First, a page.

Thursday, 21 February 2013

Romantic Friday Writers Challenge for February: Fanfiction - February 21st to 24th, 2013




Lars Hanson as Gösta Berling and Greta Garbo as Countess Elisabet Dohna. Source.



























Welcome to Romantic Friday Writers' February Challenge! 


 












This time we have a fan-fiction-challenge for you! Write up to 1,000 words of prose or poetry based on famous lovers in famous stories from the past--recent or distant. 

Poster for Stiller's 1924 silent film.
























My text is based on Nobel Prize-winner, Selma Lagerlöf's (1858-1940) debut roman, Gösta Berlings Saga (1891).

Selma Lagerlöf in 1909
Selma Lagerlöf in 1928


















The top photo is a still from the 1924 silent film of Gösta Berlings Saga, that launched Greta Garbo's cinematic career. 

The Saga of Gösta Berling is a story set in the isolated, wooded, western Swedish province of Värmland in the 1820's. The main character, Gösta Berling, is a clergyman with a drinking problem that causes him to become defrocked and destitute. After loosing both his home and position, he wanders alone along snowy country roads until he decides to take his own life. He lies down in a snowdrift and waits to freeze to death, but is rescued by the richest woman in the province, the powerful majoress, Margareta Samzelius, of the manor at Ekeby. He becomes one of Ekeby's twelve cavaliers, a collection of misfits, homeless noblemen or veterans of the Napoleonic wars, who live in a wing of the foundry estate. 

After a time at Ekeby, the secret about the source of the Majoress' wealth is revealed by Simtram, the malicious owner of a neighbouring manor. Margareta Samzelius had had a lover, Altringer, who left her everything in his will, all the land and riches that she and her husband now own. The Major is so chocked that this secret has been made public, that he drives is wife away from the Ekeby Manor; and for the sake of revenge, leaves the estate in the hands of the twelve incompetent cavaliers. A year-long reign of wild frivolity follows, during which no work is accomplished at the foundry. 

Gösta Berling is described as the strongest and weakest of men. He is also so extremely handsome and attractive that several young women fall in love with him. But no one really wants to marry him because of the shame of him being a churchman removed from his parish by the bishop

However, at the end of this year of madness, Gösta Berling does indeed marry the beautiful young Countess Elisabeth von Thurn, herself shunned by her former husband, Count Henrik Dohna. The 1924 silent film, The Saga of Gösta Berling, directed by Mauritz Stiller, ends with the Majoress giving Gösta Berling and his wife Elisabet, the entire estate. In Selma Lagerlöf's novel, the majoress offers Gösta Berling Ekeby only if he lets his wife return to her native Italy. Gösta Berling refuses the offer and chooses to live with Elisabet in a small cottage in the woods and work as a carpenter and musician.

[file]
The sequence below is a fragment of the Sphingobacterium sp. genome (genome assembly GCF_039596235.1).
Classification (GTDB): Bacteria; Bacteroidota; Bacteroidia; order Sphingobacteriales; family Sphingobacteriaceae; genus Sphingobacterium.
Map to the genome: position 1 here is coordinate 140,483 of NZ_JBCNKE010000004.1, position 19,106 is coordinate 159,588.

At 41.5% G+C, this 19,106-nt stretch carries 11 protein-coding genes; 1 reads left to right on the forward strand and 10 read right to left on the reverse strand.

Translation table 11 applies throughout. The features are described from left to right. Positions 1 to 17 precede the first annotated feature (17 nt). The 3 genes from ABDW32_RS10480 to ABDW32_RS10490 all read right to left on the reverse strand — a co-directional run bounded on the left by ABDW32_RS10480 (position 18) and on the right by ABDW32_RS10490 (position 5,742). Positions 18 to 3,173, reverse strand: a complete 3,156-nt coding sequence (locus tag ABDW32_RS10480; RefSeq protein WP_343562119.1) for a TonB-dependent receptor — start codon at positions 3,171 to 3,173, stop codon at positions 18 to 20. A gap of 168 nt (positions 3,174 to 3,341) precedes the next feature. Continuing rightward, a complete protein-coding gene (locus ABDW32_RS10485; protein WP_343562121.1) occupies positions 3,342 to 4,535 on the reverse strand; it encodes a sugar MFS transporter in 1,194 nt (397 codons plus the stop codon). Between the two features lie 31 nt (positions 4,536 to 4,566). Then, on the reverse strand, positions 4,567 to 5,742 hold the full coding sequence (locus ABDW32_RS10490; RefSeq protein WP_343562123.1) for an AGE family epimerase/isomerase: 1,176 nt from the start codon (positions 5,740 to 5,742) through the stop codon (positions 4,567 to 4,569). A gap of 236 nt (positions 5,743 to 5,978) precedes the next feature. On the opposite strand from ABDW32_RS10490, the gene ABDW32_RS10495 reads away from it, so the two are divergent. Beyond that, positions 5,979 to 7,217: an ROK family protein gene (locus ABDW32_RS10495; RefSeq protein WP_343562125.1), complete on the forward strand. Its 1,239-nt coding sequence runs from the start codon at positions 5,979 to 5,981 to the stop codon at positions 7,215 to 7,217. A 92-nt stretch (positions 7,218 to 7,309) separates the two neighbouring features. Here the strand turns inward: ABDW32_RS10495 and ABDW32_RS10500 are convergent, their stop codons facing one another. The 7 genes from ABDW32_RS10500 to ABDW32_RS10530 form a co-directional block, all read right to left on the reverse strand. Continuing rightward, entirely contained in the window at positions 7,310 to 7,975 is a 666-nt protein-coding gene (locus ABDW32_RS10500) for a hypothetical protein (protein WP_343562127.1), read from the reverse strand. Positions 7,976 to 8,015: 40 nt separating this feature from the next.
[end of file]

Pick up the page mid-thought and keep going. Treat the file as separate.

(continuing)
One of Selma Lagerlöf's critics, Georg Brandes, thought that the character Gösta Berling was not convincingly portrayed as a seducer. He's not really a Don Juan at all; He never goes to bed with any of the women who fall for him, not even Elisabet. He is just a very, romantic dreamer, a kind-hearted, poetic and good-looking young man, who is perhaps a little impractical and naive; and who starts drinking in the face of life's hard reality. The model for Gösta Berling was a distant relative to Selma Lagerlöf, who spent most of his life in a mental hospital. Selma Lagerlöf kept this a secret. So Gösta Berling is perhaps better off as a fictional character than as a real life individual.

Selma Lagerlöf lived a sedentary life because of a limp do to a birth defect. In her youth, she was a 'wall-flower', and as an adult, her closest companions were other women.  She may not have known first hand so much about men as lovers or seducers, but she knew what it was like to live in a family with someone with a drinking problem, her father. When she was ten years old, in 1868, her father became very ill. In order to please and appease God and make Him make her father well again, she read the entire Bible from cover to cover. This was the Karl XII (Charles XII) Bible, which is approximately like The King James Version of the Bible. It helped a little. Her father lived another 17 years. But more importantly, she learned the language of the Bible, and the biblical stories became one of her main sources of inspiration. 


Selma Lagerlöf was the first woman, as well as the first Swede, to win the Nobel Prize in Literature. She was also the first woman to be elected into the Swedish Academy.

Selma Lagerlöf receives her Nobel prize in 1909.
   
Here is an excerpt from the opening of the first chapter, superbly translated as The Saga of Gösta Berling in 2009 by Paul Norlen:

At long last the minister stood in the pulpit.
   The congregation raised their heads. So there he was after all. The service would not be canceled this Sunday, as it had been the previous Sunday and many Sundays before that.
   The minister was young, tall, slender, and radiantly handsome. If you had set a helmet on his head and hung a sword and breastplate on him, you could have chiseled him in marble and named the image after the most beautiful of the Athenians.
   The minister had the deep eyes of a poet and the firm, rounded chin of a general; everything about him was lovely, fine, expressive, glowing through and through with genius and spiritual life.
   The people in the church felt strangely subdued seeing him like that. They were more accustomed to seeing him stagger out of the inn in the company of merry companions, such as Beerenceutz, the colonel with the ample white mustaches, and the strong Captain Kristian Bergh.